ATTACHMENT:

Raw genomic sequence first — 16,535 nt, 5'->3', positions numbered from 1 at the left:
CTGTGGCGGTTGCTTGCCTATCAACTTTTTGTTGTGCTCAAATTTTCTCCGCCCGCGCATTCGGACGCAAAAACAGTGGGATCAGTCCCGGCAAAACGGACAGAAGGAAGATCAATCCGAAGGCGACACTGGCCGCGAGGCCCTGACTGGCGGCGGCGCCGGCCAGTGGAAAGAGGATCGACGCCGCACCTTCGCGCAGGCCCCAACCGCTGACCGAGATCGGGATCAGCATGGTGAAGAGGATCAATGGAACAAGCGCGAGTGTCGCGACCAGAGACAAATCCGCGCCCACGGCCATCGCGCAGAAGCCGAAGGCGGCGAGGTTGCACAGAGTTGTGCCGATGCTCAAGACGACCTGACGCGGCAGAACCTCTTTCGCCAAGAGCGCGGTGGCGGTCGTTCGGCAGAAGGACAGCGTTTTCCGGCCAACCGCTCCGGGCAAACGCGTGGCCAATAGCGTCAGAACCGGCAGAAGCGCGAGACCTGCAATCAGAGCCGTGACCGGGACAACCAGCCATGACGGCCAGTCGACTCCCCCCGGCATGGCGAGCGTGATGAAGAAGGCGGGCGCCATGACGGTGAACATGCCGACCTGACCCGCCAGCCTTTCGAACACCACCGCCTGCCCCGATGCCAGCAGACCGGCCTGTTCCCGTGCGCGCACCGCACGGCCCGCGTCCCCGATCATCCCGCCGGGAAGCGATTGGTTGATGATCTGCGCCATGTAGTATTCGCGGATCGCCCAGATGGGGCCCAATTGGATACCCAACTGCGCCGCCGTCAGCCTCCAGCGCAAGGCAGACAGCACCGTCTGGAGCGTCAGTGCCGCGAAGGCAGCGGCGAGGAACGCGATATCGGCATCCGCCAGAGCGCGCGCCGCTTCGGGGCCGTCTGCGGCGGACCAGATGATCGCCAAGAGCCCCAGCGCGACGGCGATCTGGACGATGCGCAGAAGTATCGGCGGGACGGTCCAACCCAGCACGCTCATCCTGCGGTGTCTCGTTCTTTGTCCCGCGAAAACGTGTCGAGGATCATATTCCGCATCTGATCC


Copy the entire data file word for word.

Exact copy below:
Raw genomic sequence first — 16,535 nt, 5'->3', positions numbered from 1 at the left:
CTGTGGCGGTTGCTTGCCTATCAACTTTTTGTTGTGCTCAAATTTTCTCCGCCCGCGCATTCGGACGCAAAAACAGTGGGATCAGTCCCGGCAAAACGGACAGAAGGAAGATCAATCCGAAGGCGACACTGGCCGCGAGGCCCTGACTGGCGGCGGCGCCGGCCAGTGGAAAGAGGATCGACGCCGCACCTTCGCGCAGGCCCCAACCGCTGACCGAGATCGGGATCAGCATGGTGAAGAGGATCAATGGAACAAGCGCGAGTGTCGCGACCAGAGACAAATCCGCGCCCACGGCCATCGCGCAGAAGCCGAAGGCGGCGAGGTTGCACAGAGTTGTGCCGATGCTCAAGACGACCTGACGCGGCAGAACCTCTTTCGCCAAGAGCGCGGTGGCGGTCGTTCGGCAGAAGGACAGCGTTTTCCGGCCAACCGCTCCGGGCAAACGCGTGGCCAATAGCGTCAGAACCGGCAGAAGCGCGAGACCTGCAATCAGAGCCGTGACCGGGACAACCAGCCATGACGGCCAGTCGACTCCCCCCGGCATGGCGAGCGTGATGAAGAAGGCGGGCGCCATGACGGTGAACATGCCGACCTGACCCGCCAGCCTTTCGAACACCACCGCCTGCCCCGATGCCAGCAGACCGGCCTGTTCCCGTGCGCGCACCGCACGGCCCGCGTCCCCGATCATCCCGCCGGGAAGCGATTGGTTGATGATCTGCGCCATGTAGTATTCGCGGATCGCCCAGATGGGGCCCAATTGGATACCCAACTGCGCCGCCGTCAGCCTCCAGCGCAAGGCAGACAGCACCGTCTGGAGCGTCAGTGCCGCGAAGGCAGCGGCGAGGAACGCGATATCGGCATCCGCCAGAGCGCGCGCCGCTTCGGGGCCGTCTGCGGCGGACCAGATGATCGCCAAGAGCCCCAGCGCGACGGCGATCTGGACGATGCGCAGAAGTATCGGCGGGACGGTCCAACCCAGCACGCTCATCCTGCGGTGTCTCGTTCTTTGTCCCGCGAAAACGTGTCGAGGATCATATTCCGCATCTGATCC